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Last month, we asked you for your views about whether Vietnam’s workforce is ready for the future, "from rice to robots". Developing a skilled workforce for an industrialized economy by 2020 is one of the stated top priorities of Vietnam, now that it has joined the ranks of middle-income countries. Not surprisingly, education reform was on the minds of members of the Central Committee of the Communist Party during a recent meeting. However, education is also hotly debated by Vietnam’s citizens as seen and heard in an online discussion on human resource development, organized by the World Bank and VietNamNet, a local online newspaper, and by readers of our blog.
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Tháng trước, chúng tôi đã hỏi ý kiến bạn đọc về việc liệu lực lượng lao động Việt Nam đã sẵn sàng cho tương lai hay chưa, chuyển “từ lúa gạo đến rô bốt” chưa. Việc phát triển một lực lượng lao động có tay nghề cao đáp ứng cho một nền kinh tế công nghiệp hóa vào năm 2020 đã được khẳng định là một trong những ưu tiên hàng đầu của Việt Nam, khi mà đất nước đã gia nhập nhóm các nước có thu nhập trung bình trên thế giới. Không có gì ngạc nhiên khi vấn đề cải cách giáo dục được đề cập đến nhiều trong các cuộc họp gần đây của Ban chấp hành Trung ương Đảng. Tuy nhiên, giáo dục cũng là vấn đề đang được bàn luận sôi nổi trong dân chúng và đã được đề cập đến trong một thảo luận luận trực tuyến về phát triển nguồn nhân lực do Ngân hàng Thế giới và báo VietNamNet tổ chức cũng như được các độc giả trên blog của chúng tôi thảo luận.
Vietnam has been one of the world’s fastest-growing economies over the past three decades. Along with that growth has come the expansion of energy-intensive sectors such as manufacturing, transport and power generation. Given the country’s dependence on fossil fuels, Vietnam’s total greenhouse gas emissions have more than doubled over the past decade, and are expected to triple by 2030. Although per capita CO2 emissions are still low, Vietnam has the 20th highest carbon intensity in the world.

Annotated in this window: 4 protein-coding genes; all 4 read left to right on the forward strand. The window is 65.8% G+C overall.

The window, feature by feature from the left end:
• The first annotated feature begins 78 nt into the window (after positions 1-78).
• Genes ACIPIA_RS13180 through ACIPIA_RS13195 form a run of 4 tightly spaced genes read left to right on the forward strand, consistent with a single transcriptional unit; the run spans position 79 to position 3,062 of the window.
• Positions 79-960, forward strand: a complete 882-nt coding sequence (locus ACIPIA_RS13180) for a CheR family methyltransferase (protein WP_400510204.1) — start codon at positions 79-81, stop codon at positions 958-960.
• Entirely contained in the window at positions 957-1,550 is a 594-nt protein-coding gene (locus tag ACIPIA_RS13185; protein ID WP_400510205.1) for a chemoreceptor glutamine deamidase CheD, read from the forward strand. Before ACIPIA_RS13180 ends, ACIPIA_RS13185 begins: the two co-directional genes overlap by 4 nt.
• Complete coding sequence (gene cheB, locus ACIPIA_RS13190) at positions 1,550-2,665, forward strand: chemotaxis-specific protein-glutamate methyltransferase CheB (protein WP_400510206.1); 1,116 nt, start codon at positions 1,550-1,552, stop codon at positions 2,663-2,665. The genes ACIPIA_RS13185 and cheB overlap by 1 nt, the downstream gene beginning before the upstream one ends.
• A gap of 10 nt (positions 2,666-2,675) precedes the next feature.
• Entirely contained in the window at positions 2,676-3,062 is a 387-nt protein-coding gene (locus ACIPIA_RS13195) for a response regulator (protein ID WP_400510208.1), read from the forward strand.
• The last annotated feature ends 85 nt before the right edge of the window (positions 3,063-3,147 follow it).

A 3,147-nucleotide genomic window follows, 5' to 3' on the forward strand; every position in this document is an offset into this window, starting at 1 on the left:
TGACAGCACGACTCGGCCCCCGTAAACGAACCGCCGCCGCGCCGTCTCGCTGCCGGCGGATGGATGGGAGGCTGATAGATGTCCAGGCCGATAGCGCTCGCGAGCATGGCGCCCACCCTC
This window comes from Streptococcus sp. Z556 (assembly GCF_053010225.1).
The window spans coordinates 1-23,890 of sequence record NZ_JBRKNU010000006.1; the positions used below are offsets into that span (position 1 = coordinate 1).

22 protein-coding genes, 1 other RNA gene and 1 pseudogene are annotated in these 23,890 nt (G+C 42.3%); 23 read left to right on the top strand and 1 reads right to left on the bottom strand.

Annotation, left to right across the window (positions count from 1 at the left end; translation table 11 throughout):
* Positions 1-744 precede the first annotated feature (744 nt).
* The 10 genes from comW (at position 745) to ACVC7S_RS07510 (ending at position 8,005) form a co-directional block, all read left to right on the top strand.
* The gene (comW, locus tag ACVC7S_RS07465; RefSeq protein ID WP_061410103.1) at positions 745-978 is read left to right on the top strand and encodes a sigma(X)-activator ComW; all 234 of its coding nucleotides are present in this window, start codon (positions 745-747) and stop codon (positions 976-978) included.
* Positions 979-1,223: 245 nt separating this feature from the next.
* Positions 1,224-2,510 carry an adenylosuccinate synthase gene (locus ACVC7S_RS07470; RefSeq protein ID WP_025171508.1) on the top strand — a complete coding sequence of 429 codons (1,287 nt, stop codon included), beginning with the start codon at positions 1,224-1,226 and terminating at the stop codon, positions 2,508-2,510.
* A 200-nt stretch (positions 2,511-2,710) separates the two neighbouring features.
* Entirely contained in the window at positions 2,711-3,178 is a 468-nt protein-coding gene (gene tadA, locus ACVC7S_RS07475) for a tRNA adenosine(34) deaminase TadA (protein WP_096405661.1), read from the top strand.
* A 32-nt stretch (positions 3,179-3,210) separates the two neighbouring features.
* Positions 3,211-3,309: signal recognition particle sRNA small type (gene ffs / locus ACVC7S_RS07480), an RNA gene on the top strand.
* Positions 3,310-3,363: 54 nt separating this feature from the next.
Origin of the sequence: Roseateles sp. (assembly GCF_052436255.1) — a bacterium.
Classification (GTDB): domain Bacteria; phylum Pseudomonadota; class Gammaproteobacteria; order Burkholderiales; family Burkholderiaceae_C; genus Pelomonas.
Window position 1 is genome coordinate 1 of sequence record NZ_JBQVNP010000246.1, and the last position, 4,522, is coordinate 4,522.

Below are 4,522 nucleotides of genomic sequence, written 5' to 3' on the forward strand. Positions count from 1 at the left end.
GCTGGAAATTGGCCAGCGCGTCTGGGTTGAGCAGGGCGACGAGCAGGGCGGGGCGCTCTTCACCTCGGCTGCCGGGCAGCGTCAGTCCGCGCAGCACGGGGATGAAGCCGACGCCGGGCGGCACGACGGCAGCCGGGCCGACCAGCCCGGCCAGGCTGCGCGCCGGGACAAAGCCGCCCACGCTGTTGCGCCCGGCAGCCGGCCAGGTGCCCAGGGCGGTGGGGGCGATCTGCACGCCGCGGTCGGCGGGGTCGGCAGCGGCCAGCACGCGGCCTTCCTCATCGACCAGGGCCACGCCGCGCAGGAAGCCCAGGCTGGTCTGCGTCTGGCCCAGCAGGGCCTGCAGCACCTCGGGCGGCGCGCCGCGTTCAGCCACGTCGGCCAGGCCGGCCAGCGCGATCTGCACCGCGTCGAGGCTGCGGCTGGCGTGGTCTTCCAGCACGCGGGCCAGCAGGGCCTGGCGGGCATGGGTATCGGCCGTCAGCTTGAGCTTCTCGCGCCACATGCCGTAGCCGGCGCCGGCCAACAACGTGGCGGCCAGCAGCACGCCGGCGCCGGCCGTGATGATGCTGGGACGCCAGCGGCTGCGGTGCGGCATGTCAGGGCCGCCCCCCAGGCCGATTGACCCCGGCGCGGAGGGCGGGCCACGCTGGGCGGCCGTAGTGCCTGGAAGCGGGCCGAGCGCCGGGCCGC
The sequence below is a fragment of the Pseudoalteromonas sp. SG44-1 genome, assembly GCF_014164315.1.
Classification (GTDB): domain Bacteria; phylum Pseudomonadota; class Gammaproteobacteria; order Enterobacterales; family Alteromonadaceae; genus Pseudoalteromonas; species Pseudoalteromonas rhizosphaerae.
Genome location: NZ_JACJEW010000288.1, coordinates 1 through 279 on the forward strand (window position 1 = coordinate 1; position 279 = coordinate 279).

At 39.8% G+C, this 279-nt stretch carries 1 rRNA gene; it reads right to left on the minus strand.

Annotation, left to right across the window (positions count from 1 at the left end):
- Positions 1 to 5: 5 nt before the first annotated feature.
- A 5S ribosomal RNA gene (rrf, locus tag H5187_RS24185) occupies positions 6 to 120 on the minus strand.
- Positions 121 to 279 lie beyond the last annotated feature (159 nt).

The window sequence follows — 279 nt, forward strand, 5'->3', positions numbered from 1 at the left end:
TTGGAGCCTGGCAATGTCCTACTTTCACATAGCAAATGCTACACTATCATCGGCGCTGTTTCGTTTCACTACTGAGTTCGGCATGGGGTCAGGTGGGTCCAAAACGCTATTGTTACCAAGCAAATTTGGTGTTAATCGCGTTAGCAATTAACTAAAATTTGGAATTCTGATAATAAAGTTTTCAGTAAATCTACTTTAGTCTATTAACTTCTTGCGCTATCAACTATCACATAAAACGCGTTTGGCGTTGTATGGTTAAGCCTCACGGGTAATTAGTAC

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Last week I read about Malala, the 14 year old Pakistani girl who was shot in the head inside her school bus as retaliation for her active engagement in promoting girls’ rights to education in Pakistan. The same day I was helping a friend edit some text for her photo series on very young girls around the world (some as young as 5 years old), who are forced to marry often much older men out of economic necessity and due to cultural practices.
I suppose on that day, it really hit me how lucky I am to be working on gender issues in a country such as Vietnam, which in many ways is considered a front runner among developing countries when it comes to gender equality, and where such atrocities usually would not happen (although underage marriage does still occur in some mountainous areas of the country).
There is however one major challenge to gender equality in Vietnam, where there is reason for growing concern: the skewed sex ratio at birth. In Vietnam, the latest figures from 2009 show that for every 100 girls born, 111 boys are born. When looking at the richest 20% of the population and the rates for couples’ third child, this number increases to 133 boys for 100 girls.
Last week I attended a seminar in Bangkok on ‘active citizenship’ in Asia, part of an ‘Asia Development Dialogue’ organized by Oxfam, Chulalongkorn University and the Lee Kuan Yew School of Public Policy and supported by the Rockefeller Foundation. It brought together a diverse group of local mayors, human rights activists and academics, and discussed a series of case studies. Two in particular caught my eye.
In India, Samadhan, an internet-based platform for citizens to directly demand and track their service entitlements under national and state government schemes, is being piloted in two districts in Madhya Pradesh and Orissa. The pilot is supported by the UN Millennium Campaign and implemented by the VSO India Trust. Here’s the blurb from the case study: